What better way to spend your bank holiday Monday than learn about a type of cheese made from the bacteria in Professor Green’s bellybutton? This week, my sister and I made our way to Knightsbridge to visit the Victoria and Albert Museum for a day of education, inspiration and a hint of caseiculture. We started at the Dior exhibition which was, truthfully, remarkable and then made our way to the less imposing but equally impressive showcase of daisy laden fashion from Mary Quant. For our final jaunt we travelled to the other side of the museum to ‘Food: Bigger than the Plate’ where I was especially looking forward to seeing a lump of cheese made from Heston Blumenthal pubic hair bacteria and that had then been carved into a bust of his head.
It wasn’t what I expected. The exhibition was separated by white sheets hanging from the ceiling, stark lighting and white walls and floors. If it wasn’t for the sporadic flashes of flower and fruit covered wallpaper, we could have been in a science lab. The moment we walked in, we were confronted by a video of clips demonstrating the different ways food was produced, handled and distributed across the planet. I soon realised that, rather than going around marvelling at different ways food could be made into art, the exhibition was going to be an educational process bringing together politics, social pressures and innovative ways of sustainably producing goods. There were a number of things that stood out for me. Firstly, the fact that it was possibly to create a huge exhibition solely based on sustainable production of food and goods meant two things. One, that people were paying attention to our dire climate change situation and two, that there were already many things being done to combat our throw away culture.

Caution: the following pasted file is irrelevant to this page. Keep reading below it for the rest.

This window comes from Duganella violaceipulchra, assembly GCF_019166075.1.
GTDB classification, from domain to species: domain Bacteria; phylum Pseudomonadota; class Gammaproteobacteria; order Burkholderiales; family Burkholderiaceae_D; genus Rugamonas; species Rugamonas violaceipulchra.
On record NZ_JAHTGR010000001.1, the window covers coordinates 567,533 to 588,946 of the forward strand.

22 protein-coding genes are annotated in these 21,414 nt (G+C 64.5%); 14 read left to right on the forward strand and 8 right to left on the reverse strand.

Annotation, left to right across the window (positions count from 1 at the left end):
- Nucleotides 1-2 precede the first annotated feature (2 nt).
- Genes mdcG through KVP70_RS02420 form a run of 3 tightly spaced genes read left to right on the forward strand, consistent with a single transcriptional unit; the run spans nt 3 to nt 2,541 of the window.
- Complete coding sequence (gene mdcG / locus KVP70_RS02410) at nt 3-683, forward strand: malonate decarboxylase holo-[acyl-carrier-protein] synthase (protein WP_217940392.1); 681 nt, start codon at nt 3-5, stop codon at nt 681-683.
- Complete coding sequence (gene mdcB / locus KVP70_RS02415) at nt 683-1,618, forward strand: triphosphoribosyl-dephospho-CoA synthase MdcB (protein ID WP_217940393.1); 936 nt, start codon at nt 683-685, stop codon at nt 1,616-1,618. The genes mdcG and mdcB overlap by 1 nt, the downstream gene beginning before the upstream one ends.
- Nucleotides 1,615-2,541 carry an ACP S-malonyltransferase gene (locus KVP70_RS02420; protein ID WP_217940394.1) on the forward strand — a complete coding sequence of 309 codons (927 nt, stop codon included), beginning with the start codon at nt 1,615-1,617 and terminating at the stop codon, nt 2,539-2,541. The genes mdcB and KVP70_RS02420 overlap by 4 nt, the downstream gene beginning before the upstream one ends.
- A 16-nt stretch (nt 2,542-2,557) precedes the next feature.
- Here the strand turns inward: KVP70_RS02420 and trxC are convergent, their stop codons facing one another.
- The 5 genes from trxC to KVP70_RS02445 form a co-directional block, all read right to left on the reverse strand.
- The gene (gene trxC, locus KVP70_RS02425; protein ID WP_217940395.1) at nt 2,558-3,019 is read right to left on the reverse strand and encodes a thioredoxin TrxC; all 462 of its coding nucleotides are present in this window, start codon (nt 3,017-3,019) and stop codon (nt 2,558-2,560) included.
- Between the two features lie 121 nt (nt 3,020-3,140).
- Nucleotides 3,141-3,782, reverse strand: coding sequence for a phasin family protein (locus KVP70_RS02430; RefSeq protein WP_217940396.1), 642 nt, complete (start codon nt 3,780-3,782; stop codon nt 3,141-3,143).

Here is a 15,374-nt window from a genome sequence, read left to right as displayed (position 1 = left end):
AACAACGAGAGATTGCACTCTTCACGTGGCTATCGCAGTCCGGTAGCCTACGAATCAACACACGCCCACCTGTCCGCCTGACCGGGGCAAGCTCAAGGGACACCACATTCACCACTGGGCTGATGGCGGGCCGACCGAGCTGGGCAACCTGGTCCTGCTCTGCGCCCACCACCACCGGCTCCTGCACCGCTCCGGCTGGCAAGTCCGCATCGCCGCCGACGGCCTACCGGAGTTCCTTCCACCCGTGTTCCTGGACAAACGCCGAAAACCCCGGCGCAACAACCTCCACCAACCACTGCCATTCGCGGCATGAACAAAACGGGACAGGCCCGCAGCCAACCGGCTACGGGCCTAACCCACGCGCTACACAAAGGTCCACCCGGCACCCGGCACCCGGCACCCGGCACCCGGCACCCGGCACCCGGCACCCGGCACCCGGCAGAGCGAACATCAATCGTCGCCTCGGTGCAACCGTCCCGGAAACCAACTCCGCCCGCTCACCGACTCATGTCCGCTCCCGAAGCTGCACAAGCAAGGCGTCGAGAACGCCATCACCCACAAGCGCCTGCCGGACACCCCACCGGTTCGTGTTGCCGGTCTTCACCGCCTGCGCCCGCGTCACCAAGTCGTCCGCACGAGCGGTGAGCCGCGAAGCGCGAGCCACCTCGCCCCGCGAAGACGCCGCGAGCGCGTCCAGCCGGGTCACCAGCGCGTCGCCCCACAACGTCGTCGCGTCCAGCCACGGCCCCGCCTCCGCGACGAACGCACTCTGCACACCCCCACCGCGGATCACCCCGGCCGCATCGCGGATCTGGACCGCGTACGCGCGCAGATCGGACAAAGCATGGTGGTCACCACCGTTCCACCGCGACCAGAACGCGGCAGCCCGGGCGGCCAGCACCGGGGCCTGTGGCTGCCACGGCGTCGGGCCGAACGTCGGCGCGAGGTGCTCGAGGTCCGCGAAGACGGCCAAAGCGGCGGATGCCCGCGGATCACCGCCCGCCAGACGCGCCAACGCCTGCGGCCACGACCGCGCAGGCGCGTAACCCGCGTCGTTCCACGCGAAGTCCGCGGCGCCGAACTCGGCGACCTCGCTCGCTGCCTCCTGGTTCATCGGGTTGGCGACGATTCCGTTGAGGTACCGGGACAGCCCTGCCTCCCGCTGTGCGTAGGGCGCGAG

The second thing that I realised is that what we eat is one of the most important decisions we make, and we make it more than once a day, every day. Not only do we depend on food to survive, it also gives us immense pleasure, nostalgia and feeds our emotions. Some of the biggest challenges we face as a global community develop from what we eat and the way we choose to produce, distribute and consume our food. As many of us are reluctant to find out where our food comes from, the distance between fork and field becomes wider than ever and therefore we feel increasingly detached from the magical process of growth and nutrition. When it comes to the population of the planet, we are entering into unprecedented territory. As technology develops and societies transform at a rapid rate, we can make the most of the position we are now in to determine what the rest of human existence looks like; this exhibition demonstrated a number of ways innovative ideas are shaping our food future
In Hong Kong, one of the least affordable places to live in the world, there is a collection of farmers, artists and designers who grow and produce food on rooftops around the city. Not only does this provide sustainable nutrition, but it also encourages people to explore farming activities that are based on mutual support. By sharing harvests and practising self-sustainable food production, this project helps those involved to understand the importance of what we eat, the land we inhabit and the relationships we have among the community.
In a technologically developing world, it would seem almost infantile not to attempt to use technology to solve our sustainability crisis. The Personal Food Computer project takes farming out of the fields and experiments with other methods that encourage food growth. This computer, which looked like a glass shoe box illuminated by fluorescent lights containing three basil plants and accompanied by an IPad, uses ‘robotic systems to adjust and monitor climate, energy and plant growth inside a specialised growing chamber’. Within the chamber, it is possible to determine the climatic conditions and, by changing the water, temperature and soil nutrients, one can understand the optimum environment for the growth of that particular plant. Now, as I left behind any scientific education in 2010, I will not pretend to understand the scientific method behind this project. However, I do understand that this computer system will encourage agricultural research into how we can maintain the production, flavor and nutrition of food in a more sustainable manner.
At the end of the exhibition I was exhausted. My eyes hurt from the bright lights and white walls and my brain hurt from information overload. I didn’t see a Heston Blumenthal made of pube cheese, but I did learn that on a one day journey from a tree in Ecuador to a supermarket in Iceland, a single banana travels 8800 km, crosses multiple national borders and passes through 33 pairs of hands. It’s safe to say that from now on I will be buying local produce, supporting my community and growing anything I possibly can before I eat another exhausted banana.